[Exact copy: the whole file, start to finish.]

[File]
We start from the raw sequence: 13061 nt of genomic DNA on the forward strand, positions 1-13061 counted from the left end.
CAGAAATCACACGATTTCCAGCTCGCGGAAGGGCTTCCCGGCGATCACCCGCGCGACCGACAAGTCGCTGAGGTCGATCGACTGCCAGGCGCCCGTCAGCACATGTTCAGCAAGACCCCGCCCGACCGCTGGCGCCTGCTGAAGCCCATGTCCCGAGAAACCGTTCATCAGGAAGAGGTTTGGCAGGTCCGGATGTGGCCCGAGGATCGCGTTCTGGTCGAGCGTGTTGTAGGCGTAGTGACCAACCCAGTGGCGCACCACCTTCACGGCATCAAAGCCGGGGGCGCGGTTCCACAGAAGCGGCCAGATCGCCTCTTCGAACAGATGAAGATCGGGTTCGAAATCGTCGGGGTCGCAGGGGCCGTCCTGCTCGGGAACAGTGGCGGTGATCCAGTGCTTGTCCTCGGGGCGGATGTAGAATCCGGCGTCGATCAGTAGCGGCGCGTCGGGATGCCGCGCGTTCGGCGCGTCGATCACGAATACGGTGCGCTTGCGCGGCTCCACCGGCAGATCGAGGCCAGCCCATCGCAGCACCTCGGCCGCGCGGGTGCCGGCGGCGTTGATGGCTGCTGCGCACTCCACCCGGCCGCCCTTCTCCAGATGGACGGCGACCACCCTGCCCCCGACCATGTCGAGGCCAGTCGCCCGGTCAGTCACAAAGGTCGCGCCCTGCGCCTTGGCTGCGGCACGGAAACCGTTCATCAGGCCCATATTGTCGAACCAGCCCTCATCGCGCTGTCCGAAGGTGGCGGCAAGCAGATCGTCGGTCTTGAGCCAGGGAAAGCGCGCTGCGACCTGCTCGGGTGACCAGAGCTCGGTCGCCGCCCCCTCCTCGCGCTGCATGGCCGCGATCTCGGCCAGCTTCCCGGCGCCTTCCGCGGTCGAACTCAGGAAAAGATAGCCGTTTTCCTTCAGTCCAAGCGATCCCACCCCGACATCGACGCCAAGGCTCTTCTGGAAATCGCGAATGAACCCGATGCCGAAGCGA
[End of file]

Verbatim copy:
We start from the raw sequence: 13061 nt of genomic DNA on the forward strand, positions 1-13061 counted from the left end.
CAGAAATCACACGATTTCCAGCTCGCGGAAGGGCTTCCCGGCGATCACCCGCGCGACCGACAAGTCGCTGAGGTCGATCGACTGCCAGGCGCCCGTCAGCACATGTTCAGCAAGACCCCGCCCGACCGCTGGCGCCTGCTGAAGCCCATGTCCCGAGAAACCGTTCATCAGGAAGAGGTTTGGCAGGTCCGGATGTGGCCCGAGGATCGCGTTCTGGTCGAGCGTGTTGTAGGCGTAGTGACCAACCCAGTGGCGCACCACCTTCACGGCATCAAAGCCGGGGGCGCGGTTCCACAGAAGCGGCCAGATCGCCTCTTCGAACAGATGAAGATCGGGTTCGAAATCGTCGGGGTCGCAGGGGCCGTCCTGCTCGGGAACAGTGGCGGTGATCCAGTGCTTGTCCTCGGGGCGGATGTAGAATCCGGCGTCGATCAGTAGCGGCGCGTCGGGATGCCGCGCGTTCGGCGCGTCGATCACGAATACGGTGCGCTTGCGCGGCTCCACCGGCAGATCGAGGCCAGCCCATCGCAGCACCTCGGCCGCGCGGGTGCCGGCGGCGTTGATGGCTGCTGCGCACTCCACCCGGCCGCCCTTCTCCAGATGGACGGCGACCACCCTGCCCCCGACCATGTCGAGGCCAGTCGCCCGGTCAGTCACAAAGGTCGCGCCCTGCGCCTTGGCTGCGGCACGGAAACCGTTCATCAGGCCCATATTGTCGAACCAGCCCTCATCGCGCTGTCCGAAGGTGGCGGCAAGCAGATCGTCGGTCTTGAGCCAGGGAAAGCGCGCTGCGACCTGCTCGGGTGACCAGAGCTCGGTCGCCGCCCCCTCCTCGCGCTGCATGGCCGCGATCTCGGCCAGCTTCCCGGCGCCTTCCGCGGTCGAACTCAGGAAAAGATAGCCGTTTTCCTTCAGTCCAAGCGATCCCACCCCGACATCGACGCCAAGGCTCTTCTGGAAATCGCGAATGAACCCGATGCCGAAGCGA